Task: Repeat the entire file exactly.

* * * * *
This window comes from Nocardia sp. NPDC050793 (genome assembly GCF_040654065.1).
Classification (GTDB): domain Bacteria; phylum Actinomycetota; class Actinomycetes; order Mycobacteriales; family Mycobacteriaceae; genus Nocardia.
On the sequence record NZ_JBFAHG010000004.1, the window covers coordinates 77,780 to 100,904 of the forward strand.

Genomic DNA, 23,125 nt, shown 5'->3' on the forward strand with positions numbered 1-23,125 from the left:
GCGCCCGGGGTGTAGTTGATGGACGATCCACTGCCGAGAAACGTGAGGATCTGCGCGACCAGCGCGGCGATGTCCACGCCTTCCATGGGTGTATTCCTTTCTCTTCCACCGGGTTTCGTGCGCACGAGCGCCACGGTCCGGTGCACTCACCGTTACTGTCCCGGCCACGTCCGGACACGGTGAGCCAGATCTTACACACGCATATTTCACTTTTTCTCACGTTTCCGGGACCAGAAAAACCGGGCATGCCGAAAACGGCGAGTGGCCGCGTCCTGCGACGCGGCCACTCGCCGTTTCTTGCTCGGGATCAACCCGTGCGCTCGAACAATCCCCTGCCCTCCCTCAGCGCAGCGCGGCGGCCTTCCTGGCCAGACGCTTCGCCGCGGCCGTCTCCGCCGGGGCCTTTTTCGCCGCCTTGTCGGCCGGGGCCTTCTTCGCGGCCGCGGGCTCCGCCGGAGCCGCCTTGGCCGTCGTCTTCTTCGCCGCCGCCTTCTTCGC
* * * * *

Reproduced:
This window comes from Nocardia sp. NPDC050793 (genome assembly GCF_040654065.1).
Classification (GTDB): domain Bacteria; phylum Actinomycetota; class Actinomycetes; order Mycobacteriales; family Mycobacteriaceae; genus Nocardia.
On the sequence record NZ_JBFAHG010000004.1, the window covers coordinates 77,780 to 100,904 of the forward strand.

Genomic DNA, 23,125 nt, shown 5'->3' on the forward strand with positions numbered 1-23,125 from the left:
GCGCCCGGGGTGTAGTTGATGGACGATCCACTGCCGAGAAACGTGAGGATCTGCGCGACCAGCGCGGCGATGTCCACGCCTTCCATGGGTGTATTCCTTTCTCTTCCACCGGGTTTCGTGCGCACGAGCGCCACGGTCCGGTGCACTCACCGTTACTGTCCCGGCCACGTCCGGACACGGTGAGCCAGATCTTACACACGCATATTTCACTTTTTCTCACGTTTCCGGGACCAGAAAAACCGGGCATGCCGAAAACGGCGAGTGGCCGCGTCCTGCGACGCGGCCACTCGCCGTTTCTTGCTCGGGATCAACCCGTGCGCTCGAACAATCCCCTGCCCTCCCTCAGCGCAGCGCGGCGGCCTTCCTGGCCAGACGCTTCGCCGCGGCCGTCTCCGCCGGGGCCTTTTTCGCCGCCTTGTCGGCCGGGGCCTTCTTCGCGGCCGCGGGCTCCGCCGGAGCCGCCTTGGCCGTCGTCTTCTTCGCCGCCGCCTTCTTCGC